360 PANORAMAS – VIRTUAL TOURS
Continuing the photography theme, many years ago I looked into Virtual Tours, I captured some amazingly high quality 360 panoramas at Uppark and The Tithe Barn and I really thought that this would be an amazing niche, unfortunately we became busy with topographic and measured building surveys and we weren’t really in a position to market this. However, over the couple of years there has been quite a bit of interest in this, one project was to record all of the internal timber layouts as they were going to strip out the old wood and re-build, a photographic record was essential. The canon 5d was put to good use and a comprehensive number of 360 panoramas were created, the quality was staggering and you were able to zoom right in to view the detail, the client was Donald Insall Architects who were very impressed.
An amazing project to be involved with was Banqueting House for Historic Royal Palaces, the brief was too capture the cornicing of the Rubens ceiling at Banqueting House, the project was challenging in that once on top of the scaffolding you could just about stand-up, good for standing up but not moving about, also the light wasn’t great and finally there were lots of people moving about. But I made the best of the opportunity and the staff there were brilliant and we were able to work together to ensure there wasn’t too much movement whilst I was photographing the ceilings. The images again from the canon 5d were stunning and I was very pleased with the results from the 360 panoramas, I then created a virtual tour of the ceiling so you could move around to each part of the room. The results were well received. See the results and feedback here… I’ve created more Virtual Tours of Sub-Stations and I’m going to be working on more of these from a training perspective in the near future, these will be high quality but also highly informative.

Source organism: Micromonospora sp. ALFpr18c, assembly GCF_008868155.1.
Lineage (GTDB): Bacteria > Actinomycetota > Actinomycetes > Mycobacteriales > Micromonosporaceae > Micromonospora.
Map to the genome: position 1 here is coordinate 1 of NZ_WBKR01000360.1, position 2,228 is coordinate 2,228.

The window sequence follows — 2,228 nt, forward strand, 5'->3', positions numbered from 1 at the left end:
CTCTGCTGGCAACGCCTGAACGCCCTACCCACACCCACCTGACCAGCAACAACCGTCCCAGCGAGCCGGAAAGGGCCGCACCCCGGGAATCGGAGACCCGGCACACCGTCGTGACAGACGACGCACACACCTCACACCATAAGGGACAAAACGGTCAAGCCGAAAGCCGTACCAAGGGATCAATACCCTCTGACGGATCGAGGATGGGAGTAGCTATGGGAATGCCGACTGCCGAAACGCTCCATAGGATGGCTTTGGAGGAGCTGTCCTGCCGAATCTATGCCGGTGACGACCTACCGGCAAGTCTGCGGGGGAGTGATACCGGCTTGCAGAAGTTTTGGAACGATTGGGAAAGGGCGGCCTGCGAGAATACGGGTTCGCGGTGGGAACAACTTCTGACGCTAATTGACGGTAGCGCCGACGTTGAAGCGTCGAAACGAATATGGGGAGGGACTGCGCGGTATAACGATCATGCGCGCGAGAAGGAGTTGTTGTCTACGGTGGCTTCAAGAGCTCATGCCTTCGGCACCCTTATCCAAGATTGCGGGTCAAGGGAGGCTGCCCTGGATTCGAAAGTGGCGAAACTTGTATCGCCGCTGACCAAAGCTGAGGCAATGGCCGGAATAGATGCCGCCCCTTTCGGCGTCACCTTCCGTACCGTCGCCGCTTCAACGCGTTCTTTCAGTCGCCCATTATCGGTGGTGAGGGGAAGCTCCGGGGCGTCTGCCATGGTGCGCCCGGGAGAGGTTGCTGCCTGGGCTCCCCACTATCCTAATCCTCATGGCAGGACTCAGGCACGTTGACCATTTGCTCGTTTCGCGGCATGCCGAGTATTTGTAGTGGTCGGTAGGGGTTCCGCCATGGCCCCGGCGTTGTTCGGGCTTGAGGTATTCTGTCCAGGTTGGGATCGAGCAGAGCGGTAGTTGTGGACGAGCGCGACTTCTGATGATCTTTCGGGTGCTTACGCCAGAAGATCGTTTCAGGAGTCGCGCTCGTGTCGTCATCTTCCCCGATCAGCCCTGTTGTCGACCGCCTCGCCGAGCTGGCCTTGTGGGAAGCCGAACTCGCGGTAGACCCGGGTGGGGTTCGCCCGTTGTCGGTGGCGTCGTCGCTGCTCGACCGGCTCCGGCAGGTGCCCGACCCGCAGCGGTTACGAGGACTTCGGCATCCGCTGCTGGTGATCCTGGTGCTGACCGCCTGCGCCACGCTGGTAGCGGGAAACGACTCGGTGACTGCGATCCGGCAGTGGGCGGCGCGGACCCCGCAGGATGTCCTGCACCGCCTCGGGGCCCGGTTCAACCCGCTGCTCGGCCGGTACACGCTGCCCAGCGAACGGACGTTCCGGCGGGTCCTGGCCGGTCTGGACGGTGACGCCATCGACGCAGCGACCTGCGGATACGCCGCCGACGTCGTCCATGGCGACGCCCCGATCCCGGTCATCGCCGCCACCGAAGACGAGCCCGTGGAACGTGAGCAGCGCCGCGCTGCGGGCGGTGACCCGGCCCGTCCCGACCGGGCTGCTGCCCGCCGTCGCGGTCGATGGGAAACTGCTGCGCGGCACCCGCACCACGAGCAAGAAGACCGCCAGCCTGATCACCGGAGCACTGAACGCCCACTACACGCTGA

Back in 2017 I purchased a drone/UAV and obtained permission to fly from the CAA (PfCO), I’ve only used it a few times for commercial operations but can see massive potential for this in the surveying/architectural photography world. Read more here…
I’ve enjoyed the journey with Meon Survey and running a business has taught me many skills, I’ve also a real passion for technology and loved the changes with the software and the hardware. When I decided that it was time for a change I had a moment of what would I do? But I have so much knowledge and skill sets in 2D CAD, land/topographic surveys, 3D, BIM, measured building surveys, photography, aerial photography, photogrammetry, laser scanning, project management, client liason, quotations, risk assessments, staff management, marketing, social media marketing, web development and business strategy, surely I can do something! Currently my plans will be to help LEEPS with their plans for the future and promote the architectural photography side of the business, I may also have to do some freelance surveying or some CAD, here’s to the future!
Meon Survey highlights:- Bramshill Mansions, Prisons, RAF Halton, DOY, Toddington Manor